It’s that time again: Get ready to raise a glass of Pimm’s and nibble stylishly on a cucumber sandwich. Because the bells are ringing again in St. George’s Chapel at Windsor Castle as His Royal Highness Prince Harry and Ms. Meghan Markle finally say “I do”!
To mark the occasion, the SCHIRN MAG presents ten works of art themed around weddings.
Jan van Eyck, Arnolfini Portrait, 1434
The classic among weddings in art is and remains Jan van Eyck’s “The Arnolfini Portrait” dated 1434. Entire art-historical treatises have been dedicated to establishing whether or not the young woman is pregnant. Meghan too was “body-shamed” when her engagement photos were cited as evidence of a baby bump.
Neil Beloufa, Horizontal USB knight, work out, macho dream of a wedding, 2014
Neïl Beloufa’s installation “Horizontal USB knight, work out, macho dream of a wedding” was shown at his first solo exhibition in Brazil. So to what extent does the work relate to a wedding? That’s entirely up to the observer. Incidentally, Neïl Beloufa’s works will also be on display in the SCHIRN from August 23, 2018, but oh dear, it’s not about marrying!
Jeanne Mammen, Artist’s Marriage, 1928
Jeanne Mammen’s perspective is ruthless and unadulterated. She pinpoints the hard reality (of relationships) rather effectively in her watercolor “Artist’s Marriage” from 1928. There’s very little of the royal noblesse about this marriage.
Cindy Sherman, Untitled #583, 2016
Cindy Sherman is known for her self-portraits in which, generally with an elaborate mask and costume, she slips into various different roles. In her later “Untitled” series from the 2000s, she embodies cliché-laden images of women – and in the role of a Hollywood diva, with “Untitled #583” (2016) she provides inspiration for a rather extravagant wedding dress.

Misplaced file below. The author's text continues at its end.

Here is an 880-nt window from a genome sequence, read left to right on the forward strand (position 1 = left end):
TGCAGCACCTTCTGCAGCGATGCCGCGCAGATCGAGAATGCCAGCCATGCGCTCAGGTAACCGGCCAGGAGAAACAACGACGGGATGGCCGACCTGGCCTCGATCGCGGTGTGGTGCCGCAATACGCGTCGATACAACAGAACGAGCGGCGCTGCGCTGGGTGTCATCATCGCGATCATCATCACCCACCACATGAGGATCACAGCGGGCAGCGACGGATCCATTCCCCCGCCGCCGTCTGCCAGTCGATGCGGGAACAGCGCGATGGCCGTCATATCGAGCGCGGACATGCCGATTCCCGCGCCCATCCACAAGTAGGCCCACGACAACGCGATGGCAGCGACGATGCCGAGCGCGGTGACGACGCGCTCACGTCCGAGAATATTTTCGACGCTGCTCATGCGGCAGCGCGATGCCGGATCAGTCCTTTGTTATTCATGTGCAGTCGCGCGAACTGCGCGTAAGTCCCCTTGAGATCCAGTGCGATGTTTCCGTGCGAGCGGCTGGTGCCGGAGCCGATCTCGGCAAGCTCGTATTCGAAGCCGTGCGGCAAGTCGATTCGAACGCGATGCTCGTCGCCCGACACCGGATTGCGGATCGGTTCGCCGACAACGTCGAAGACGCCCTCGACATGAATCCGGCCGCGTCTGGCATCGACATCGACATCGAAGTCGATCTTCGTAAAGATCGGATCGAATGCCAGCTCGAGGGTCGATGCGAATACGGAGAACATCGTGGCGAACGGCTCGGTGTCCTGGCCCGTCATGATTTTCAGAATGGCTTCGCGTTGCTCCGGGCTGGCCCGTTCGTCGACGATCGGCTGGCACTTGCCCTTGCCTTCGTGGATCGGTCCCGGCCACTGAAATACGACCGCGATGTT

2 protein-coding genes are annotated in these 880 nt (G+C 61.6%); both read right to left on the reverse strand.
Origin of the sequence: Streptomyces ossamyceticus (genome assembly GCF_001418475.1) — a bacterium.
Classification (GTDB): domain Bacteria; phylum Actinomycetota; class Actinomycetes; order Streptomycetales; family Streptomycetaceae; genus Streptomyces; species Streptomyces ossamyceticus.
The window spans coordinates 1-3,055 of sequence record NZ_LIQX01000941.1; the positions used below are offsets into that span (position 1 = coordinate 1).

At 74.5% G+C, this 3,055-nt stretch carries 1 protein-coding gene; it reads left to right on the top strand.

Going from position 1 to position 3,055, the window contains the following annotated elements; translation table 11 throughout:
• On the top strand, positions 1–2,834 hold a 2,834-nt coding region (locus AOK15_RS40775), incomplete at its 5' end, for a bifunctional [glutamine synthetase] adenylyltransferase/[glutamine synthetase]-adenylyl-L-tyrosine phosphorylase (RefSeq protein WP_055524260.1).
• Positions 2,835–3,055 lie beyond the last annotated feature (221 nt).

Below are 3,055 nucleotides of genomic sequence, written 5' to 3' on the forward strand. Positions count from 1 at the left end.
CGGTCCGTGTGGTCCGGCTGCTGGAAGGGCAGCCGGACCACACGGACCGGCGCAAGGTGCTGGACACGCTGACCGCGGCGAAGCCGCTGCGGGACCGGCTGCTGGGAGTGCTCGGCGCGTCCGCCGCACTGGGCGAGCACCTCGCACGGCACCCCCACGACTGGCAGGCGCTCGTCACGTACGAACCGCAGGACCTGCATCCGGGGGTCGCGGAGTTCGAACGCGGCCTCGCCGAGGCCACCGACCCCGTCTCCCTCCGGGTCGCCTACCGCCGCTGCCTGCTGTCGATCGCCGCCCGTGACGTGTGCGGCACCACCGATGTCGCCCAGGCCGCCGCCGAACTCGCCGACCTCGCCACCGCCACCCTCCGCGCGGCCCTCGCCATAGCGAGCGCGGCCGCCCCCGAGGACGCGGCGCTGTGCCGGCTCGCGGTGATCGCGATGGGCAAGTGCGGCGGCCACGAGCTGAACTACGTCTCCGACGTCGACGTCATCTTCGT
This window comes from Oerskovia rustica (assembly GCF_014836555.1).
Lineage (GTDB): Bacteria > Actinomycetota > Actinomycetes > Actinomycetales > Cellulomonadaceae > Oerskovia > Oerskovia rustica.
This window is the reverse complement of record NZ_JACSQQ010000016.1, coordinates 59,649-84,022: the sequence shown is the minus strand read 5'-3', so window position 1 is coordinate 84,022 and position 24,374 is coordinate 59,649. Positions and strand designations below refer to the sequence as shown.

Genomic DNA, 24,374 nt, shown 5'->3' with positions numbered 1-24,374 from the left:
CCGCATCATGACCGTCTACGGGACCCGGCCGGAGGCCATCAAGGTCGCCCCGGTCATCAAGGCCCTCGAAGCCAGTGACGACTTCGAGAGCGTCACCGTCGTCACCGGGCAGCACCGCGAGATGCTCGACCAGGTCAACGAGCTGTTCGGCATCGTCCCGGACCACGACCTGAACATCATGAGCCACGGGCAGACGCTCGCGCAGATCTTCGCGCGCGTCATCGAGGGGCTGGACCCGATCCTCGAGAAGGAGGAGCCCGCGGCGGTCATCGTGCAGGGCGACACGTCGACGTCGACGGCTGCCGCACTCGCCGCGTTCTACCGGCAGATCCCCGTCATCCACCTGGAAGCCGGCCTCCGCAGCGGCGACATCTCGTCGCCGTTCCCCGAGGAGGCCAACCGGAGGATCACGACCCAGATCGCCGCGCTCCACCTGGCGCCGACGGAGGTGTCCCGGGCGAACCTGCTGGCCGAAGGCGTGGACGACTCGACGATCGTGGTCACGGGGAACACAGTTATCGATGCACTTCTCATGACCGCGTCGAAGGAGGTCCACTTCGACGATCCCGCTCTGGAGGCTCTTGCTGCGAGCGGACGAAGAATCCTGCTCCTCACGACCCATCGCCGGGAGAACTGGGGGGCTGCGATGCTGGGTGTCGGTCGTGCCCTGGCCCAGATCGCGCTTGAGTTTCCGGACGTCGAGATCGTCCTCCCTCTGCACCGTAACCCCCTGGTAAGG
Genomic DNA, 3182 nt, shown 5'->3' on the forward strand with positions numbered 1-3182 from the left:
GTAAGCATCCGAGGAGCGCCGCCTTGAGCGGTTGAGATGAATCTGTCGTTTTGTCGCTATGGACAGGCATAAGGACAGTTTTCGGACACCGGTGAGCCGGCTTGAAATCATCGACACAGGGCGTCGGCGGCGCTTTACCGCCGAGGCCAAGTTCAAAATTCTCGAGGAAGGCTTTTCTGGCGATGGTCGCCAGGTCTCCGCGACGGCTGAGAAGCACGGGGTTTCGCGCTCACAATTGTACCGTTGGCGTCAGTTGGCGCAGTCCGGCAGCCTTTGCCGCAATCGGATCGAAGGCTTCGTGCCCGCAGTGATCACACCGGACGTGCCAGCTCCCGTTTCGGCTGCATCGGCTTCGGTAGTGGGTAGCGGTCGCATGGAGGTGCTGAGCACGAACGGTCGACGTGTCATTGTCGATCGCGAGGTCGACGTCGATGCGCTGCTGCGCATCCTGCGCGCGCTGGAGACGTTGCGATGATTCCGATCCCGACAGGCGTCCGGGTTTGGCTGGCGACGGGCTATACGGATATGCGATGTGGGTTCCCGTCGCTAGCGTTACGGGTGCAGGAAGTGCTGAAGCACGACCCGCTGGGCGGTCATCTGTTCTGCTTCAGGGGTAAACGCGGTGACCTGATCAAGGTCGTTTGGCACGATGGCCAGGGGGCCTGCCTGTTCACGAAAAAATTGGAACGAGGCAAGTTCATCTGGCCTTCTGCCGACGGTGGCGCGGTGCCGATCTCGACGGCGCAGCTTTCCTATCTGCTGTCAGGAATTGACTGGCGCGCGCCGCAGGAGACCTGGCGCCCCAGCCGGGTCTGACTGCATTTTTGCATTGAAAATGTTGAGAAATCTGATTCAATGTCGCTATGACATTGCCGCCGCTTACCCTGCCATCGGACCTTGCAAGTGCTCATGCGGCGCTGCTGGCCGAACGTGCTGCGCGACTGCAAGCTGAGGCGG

Marc Chagall, Les mariés de la tour Eiffel, 1938-39
Head over heels: Marc Chagall is unbeaten when it comes to painting declarations of love. With his wife and muse Bella, in some images he flies over the north of Belarus and up to the ceiling of his own four walls – as if in a dream, hovering weightlessly. And what could be more romantic than a wedding in Paris, the city of love, as in Chagall’s famous “Les mariés de la tour Eiffel”.
Ulay, White bride, 1973
Ulay, who describes himself as the “best known unknown artist” primarily made a name for himself with his extraordinary photographic experiments and his performances – and it’s these that have entered into art history. On his quest to find himself, he has repeatedly reinvented himself, once doing so as a “White bride” for part of the RESNAIS SENSE series in (1973).
Frida Kahlo, Frida Kahlo and Diego Rivera, 1931
Relationship status: It’s complicated?! One of the best known portraits of Diego Rivera and Frida Kahlo shows the couple as a bride and groom, with a diminutive Frida alongside an oversized Diego. Kahlo painted this image in 1931, a year after her marriage to Rivera. It appears to show not a hint of equality.
Claes Oldenburg, Wedding cake
Claes Oldenburg’s been baking, but his wedding cake won’t be big enough for the approximately 600 guests of the royals. Either way, the cream cake won’t be replacing the lemon and elderflower cake to be served at the wedding of His Royal Highness Prince Harry and Ms. Meghan Markle, as the main ingredient –finest low-calorie plaster – would knock the guests’ teeth out.
Alex Katz, Wedding Dress, 1993
Royal wedding dress? No, it’s not the dress to be worn by Meghan Markle – that will remain a well-kept secret until the wedding. But here we can at least reveal the New York-based painter Alex Katz’s portrait of his wife and muse Ada – all very lovely and stylish, for eternity.
Tracey Emin, I promise to love you, 2014
“I promise to love you.”– an illuminating work by the British artist Tracey Emin for the culmination of the royal wedding. And what more can we add to that? Cheers!